Amid drought in the U.S. West, growers will abandon three of every 10 acres of cotton they planted this spring, estimated the Agriculture Department. In its monthly WASDE report, the USDA projected a cotton crop of 15.5 million bales, down by 1 million bales from its projection in early June.
The notoriously volatile weedkiller dicamba was blamed for 3,500 incidents of "off-target" damage this year, including to more than 1 million acres of soybeans, said the EPA on Tuesday. The regulator said it was reviewing whether dicamba "can be used in a manner that does not pose unreasonable risks" and said it would help states that wish to restrict use of the herbicide.
Although it is likely to fall short of its “phase one” target, China purchased a record $4.8 billion of U.S. food, agricultural and seafood products during October, contributing to the surge in grain and soybean prices, analysts said on Monday. “The big question right now for …
Farmers and pesticide applicators can use the weedkiller dicamba until July 31, the EPA announced on Monday as it canceled its approval of the herbicide, as required by an appellate court decision announced last week. The so-called existing stocks order will allow use of the chemical on GE cotton and soybeans this crop year — the goal of farmers facing the loss of a potent weed control tool with the growing season already underway.
Between stay-at-home orders and massive job losses due to the coronavirus, consumers are shunning apparel purchases, with the impact being felt all the way to the farm level, said the International Cotton Advisory Council on Monday. (No paywall)
In its first assessment since the coronavirus was declared a pandemic, the government forecast lower prices for U.S. crops and livestock as a worldwide economic slowdown, the result of aggressive efforts to squash the virus, weakens the global appetite for food. The notable exceptions are wheat and rice, where panic buying has driven up prices for the food grains, said the USDA on Thursday. (No paywall)
U.S. farmers will harvest their smallest corn and soybean crops since 2013, but the trade war will constrain exports of America’s two major crops for the second year in a row, forecast the USDA on Monday. Soybeans would sell at the lowest average price at the farm gate in 13 years.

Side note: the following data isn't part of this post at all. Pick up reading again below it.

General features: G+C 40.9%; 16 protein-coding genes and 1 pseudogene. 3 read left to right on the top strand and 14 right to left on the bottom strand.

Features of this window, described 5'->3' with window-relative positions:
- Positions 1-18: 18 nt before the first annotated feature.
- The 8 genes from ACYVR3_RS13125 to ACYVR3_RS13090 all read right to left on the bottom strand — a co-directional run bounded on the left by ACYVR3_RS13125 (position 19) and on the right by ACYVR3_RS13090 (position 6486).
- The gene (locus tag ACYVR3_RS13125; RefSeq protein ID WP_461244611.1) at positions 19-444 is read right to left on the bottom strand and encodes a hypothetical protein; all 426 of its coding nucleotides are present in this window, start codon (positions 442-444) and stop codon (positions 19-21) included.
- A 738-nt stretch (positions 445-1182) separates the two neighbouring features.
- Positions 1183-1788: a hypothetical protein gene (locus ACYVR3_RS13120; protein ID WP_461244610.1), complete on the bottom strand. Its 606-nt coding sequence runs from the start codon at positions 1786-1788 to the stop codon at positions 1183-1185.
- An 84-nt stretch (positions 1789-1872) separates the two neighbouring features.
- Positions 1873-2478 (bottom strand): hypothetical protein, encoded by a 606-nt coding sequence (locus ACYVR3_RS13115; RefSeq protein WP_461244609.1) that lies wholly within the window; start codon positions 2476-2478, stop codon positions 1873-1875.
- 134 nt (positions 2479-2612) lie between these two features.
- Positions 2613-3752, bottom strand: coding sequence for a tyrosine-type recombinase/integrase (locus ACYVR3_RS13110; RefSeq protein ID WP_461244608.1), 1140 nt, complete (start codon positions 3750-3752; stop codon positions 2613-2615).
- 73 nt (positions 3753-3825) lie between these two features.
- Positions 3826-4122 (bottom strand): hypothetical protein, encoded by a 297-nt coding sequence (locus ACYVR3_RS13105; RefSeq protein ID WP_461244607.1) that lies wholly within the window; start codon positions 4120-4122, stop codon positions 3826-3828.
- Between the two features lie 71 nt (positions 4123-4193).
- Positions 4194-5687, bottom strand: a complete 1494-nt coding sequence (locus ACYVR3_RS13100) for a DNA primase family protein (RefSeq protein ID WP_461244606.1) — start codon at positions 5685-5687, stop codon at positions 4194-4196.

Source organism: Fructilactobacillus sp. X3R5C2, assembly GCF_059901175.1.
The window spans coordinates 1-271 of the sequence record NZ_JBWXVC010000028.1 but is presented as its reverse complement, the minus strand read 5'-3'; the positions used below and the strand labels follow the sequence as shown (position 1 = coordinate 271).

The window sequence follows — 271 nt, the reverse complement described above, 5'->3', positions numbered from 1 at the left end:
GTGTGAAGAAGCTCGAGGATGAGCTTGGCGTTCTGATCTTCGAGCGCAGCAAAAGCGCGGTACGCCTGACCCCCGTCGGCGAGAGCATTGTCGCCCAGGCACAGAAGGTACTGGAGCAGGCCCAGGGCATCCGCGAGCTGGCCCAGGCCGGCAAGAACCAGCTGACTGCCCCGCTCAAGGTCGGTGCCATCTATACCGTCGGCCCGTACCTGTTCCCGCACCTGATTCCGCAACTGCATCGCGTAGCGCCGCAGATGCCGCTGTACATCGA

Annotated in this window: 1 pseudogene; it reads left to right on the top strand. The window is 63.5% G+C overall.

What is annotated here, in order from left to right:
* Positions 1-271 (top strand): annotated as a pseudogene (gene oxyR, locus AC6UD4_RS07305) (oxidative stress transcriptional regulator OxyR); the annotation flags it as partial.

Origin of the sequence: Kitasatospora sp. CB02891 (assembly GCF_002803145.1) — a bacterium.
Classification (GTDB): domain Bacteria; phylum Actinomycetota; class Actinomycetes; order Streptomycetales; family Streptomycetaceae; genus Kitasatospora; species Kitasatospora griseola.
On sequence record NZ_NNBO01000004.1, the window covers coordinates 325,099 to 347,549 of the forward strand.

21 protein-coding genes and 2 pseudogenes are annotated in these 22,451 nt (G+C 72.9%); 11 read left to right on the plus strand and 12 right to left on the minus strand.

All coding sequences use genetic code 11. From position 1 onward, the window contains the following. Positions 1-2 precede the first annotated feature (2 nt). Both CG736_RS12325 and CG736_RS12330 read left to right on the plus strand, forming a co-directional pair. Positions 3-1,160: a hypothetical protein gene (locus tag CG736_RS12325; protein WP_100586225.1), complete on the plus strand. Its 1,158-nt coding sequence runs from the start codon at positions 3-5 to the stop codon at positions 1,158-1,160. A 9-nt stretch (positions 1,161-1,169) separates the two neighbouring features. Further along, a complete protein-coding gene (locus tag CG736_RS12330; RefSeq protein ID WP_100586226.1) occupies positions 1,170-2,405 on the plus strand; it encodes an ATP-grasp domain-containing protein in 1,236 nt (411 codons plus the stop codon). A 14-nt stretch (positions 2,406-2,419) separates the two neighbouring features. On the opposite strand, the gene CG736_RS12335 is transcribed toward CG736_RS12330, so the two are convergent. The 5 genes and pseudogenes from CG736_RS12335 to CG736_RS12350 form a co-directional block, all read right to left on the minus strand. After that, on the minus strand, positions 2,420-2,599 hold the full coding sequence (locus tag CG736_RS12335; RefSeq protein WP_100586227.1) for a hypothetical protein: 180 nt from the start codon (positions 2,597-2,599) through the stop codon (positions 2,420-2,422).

The trade war with China and low commodity prices will combine to slash U.S. farm exports by 4.5 percent this fiscal year, said the USDA on Thursday in a quarterly forecast. Exports of $137 billion would be the smallest since 2016, when exports bottomed out following the collapse of the commodity boom.
Domestic demand for cotton is shrinking, so much so that U.S. cotton consumption this year will be the smallest since the 1890s, according to the USDA. In its monthly WASDE report, the USDA estimates usage at 3.1 million bales in the marketing year that ends on August 1, down by 4 percent from …
China, formerly the No. 1 customer for U.S. ag exports, will buy a comparatively paltry $9 billion worth of those exports this fiscal year, a startling 45 percent cutback due to the trade war, said the USDA on Thursday.
Georgia, the No. 2 cotton state, lost one-third of its crop to Hurricane Michael, said the USDA on Thursday in lowering its estimate of the total U.S. harvest by 7 percent because of storm damage in the Southeast.
As Hurricane Michael made landfall Wednesday, farmers in the Southeast were still recovering from the devastation caused by Hurricane Florence just weeks ago.
Many states have reported significant complaints from farmers about dicamba damage to their crops and plants, said an association of state pesticide regulators in calling for the EPA to tighten its rules on use of the weedkiller.
Environmental groups told a U.S. appeals court on Wednesday that the EPA had failed to properly assess the risks posed by the weedkiller dicamba to nearby crops and should be ordered to revoke its approval of Monsanto’s version of the herbicide, reported Reuters.
Enrollment in a new cotton subsidy program, created by Congress early this year, will run until Dec. 7, said the USDA. The program, offered for so-called seed cotton, allows participants to choose from a pair of subsidy options.
U.S. farmers intend to sow 3 million fewer acres of corn and soybeans this year than in 2017, said the USDA. The surprising development could draw down overly abundant U.S. stockpiles and bolster weak commodity prices.
When U.S. farmers bring their crops to market this year, they will see “the beginning of gradual price increases that are expected to continue through the decade,” ending the slump that began in 2013, said USDA projections. Prices for most crops, however, will remain below their 10-year average.
The Arkansas State Plant Board, responding to nearly 1,000 complaints of crop damage due to dicamba, voted in January to bar use of the herbicide on cotton and soybeans during the 2018 growing season. Now Monsanto, dicamba’s maker, has “sued the board and each individual member,” reports NPR.
This year's U.S. cotton crop could be the second-largest since 2006, according to the National Cotton Council's respected survey of growers. Cotton Council economist Jody Campiche says growers intend to expand cotton plantings by nearly 4 percent, lured by strong cotton prices compared to likely returns from competing crops such as corn and soybeans.